Mr Dale estimates that initially bringing bottle-blowing on-site pushed up absolute energy usage by 23%. But he stresses that the firm now produces 72% more product than in 1997, using 3% less energy in absolute terms, including in-house bottle blowing.

A key area for energy efficiency improvement has been in steam generation, used for cleaning and pasteurisation. Much of this was achieved by upgrading boilers.

But the commercial case for combined heat and power has not proved attractive yet, in part because Britvic has no by-product that it can use as a local energy source.

Bottle-blowing plant and packaging equipment are also heavy electricity users. Here, the firm has focused on voltage optimisation and supply quality improvement across plants, together with high efficiency motors and operational controls.

But by focusing on producing lightweight PET bottles, Britvic has also managed to cut blowing pressure and hence energy use. Compressed air can also be recovered and used for lower pressure processes.

Elsewhere, greater efficiency is achieved through operation and management of compressors, use of variable speed drives, not allowing idling of equipment to waste energy, and minimising production line stoppages. Automatic switch-off has also been fitted.

Lower level measures include fixing compressed air leaks and light detectors to ensure lighting is only on in areas being used.

Indirect energy use in transport is a substantial area outside Britvic’s direct control, but it stresses careful choice of contractors, and demand planning and route optimisation tools can slash fuel use here too.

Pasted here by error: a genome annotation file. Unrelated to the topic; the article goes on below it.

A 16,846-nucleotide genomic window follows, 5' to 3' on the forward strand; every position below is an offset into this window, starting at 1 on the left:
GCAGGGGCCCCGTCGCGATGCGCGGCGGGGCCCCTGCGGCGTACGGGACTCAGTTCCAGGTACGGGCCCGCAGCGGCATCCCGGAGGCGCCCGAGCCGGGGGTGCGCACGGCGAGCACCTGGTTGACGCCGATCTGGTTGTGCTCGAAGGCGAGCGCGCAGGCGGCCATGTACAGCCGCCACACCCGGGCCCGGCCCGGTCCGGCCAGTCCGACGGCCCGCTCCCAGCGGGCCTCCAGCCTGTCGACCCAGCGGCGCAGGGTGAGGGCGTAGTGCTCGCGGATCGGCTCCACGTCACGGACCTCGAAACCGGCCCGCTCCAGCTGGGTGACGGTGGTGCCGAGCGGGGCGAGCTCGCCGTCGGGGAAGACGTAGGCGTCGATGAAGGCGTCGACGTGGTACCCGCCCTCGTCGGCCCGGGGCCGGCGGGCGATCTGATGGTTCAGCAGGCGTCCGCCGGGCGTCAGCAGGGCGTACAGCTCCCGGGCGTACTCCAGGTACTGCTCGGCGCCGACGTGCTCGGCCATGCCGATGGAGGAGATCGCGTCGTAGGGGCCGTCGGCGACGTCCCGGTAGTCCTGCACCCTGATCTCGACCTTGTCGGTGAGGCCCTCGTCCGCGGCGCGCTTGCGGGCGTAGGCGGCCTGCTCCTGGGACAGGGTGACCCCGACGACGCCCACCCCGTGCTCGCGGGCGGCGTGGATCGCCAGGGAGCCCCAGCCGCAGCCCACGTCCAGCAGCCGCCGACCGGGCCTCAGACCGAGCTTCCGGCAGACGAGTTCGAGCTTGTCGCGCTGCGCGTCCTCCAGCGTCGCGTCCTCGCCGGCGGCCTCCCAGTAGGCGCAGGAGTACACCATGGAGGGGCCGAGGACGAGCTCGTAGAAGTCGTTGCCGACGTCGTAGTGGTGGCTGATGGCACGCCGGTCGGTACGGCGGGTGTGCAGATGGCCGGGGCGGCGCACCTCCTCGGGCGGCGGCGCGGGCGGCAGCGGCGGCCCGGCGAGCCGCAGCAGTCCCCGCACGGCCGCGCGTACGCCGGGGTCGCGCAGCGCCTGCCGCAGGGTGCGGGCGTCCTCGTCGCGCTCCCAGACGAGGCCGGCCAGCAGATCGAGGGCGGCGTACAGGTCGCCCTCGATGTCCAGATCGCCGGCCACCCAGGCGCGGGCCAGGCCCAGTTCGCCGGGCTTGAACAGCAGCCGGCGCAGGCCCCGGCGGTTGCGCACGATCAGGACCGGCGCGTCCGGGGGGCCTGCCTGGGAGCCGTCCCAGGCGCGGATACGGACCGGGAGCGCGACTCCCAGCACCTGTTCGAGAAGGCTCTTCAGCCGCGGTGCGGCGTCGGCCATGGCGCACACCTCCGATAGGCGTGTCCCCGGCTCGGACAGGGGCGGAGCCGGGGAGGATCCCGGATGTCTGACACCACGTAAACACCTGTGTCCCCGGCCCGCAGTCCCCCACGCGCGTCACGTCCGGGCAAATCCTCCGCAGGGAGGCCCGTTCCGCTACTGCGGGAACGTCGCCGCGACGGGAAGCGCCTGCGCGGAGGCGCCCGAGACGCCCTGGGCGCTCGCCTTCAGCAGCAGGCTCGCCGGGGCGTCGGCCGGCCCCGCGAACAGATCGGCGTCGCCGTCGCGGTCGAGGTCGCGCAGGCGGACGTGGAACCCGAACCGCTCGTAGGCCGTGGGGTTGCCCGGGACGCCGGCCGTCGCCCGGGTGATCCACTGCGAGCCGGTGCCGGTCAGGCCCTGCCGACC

A big success for Britvic over the past few years has been to get factory floor staff involved in “focused improvement” schemes, notably on energy and water saving.

Mr Dale believes the key message is “[focusing on] a combination of a few big engineering projects on large energy uses, and then total engagement to deliver incremental improvements at factory floor level.

“To do that, you need the workforce behind you and it has to be on their agenda. We’ve done that through training and education on the one hand, and eliminating wastage on the other.”

But there is a further secret to Britvic’s success: “Over the past four years we’ve developed and rolled out to all our sites [a system] that builds on the principles of lean manufacture and total productive maintenance.” The Britvic Work System evolved from workplace organisation tools, but now focuses on getting equipment operators more involved in maintenance.

Future plans involve greater use of external advice, notably through the Carbon Trust’s IEEA programme, to ensure nothing has been missed. This has already resulted in pilot roll-out of LED lighting.

Britvic has occasionally used consultants to identify opportunities. But Mr Dale says these can vary in quality, sometimes repeating what is already known or making impractical suggestions not in line with food quality safeguards.

Ultimately, it is down to the company to make it happen, Mr Dale stresses.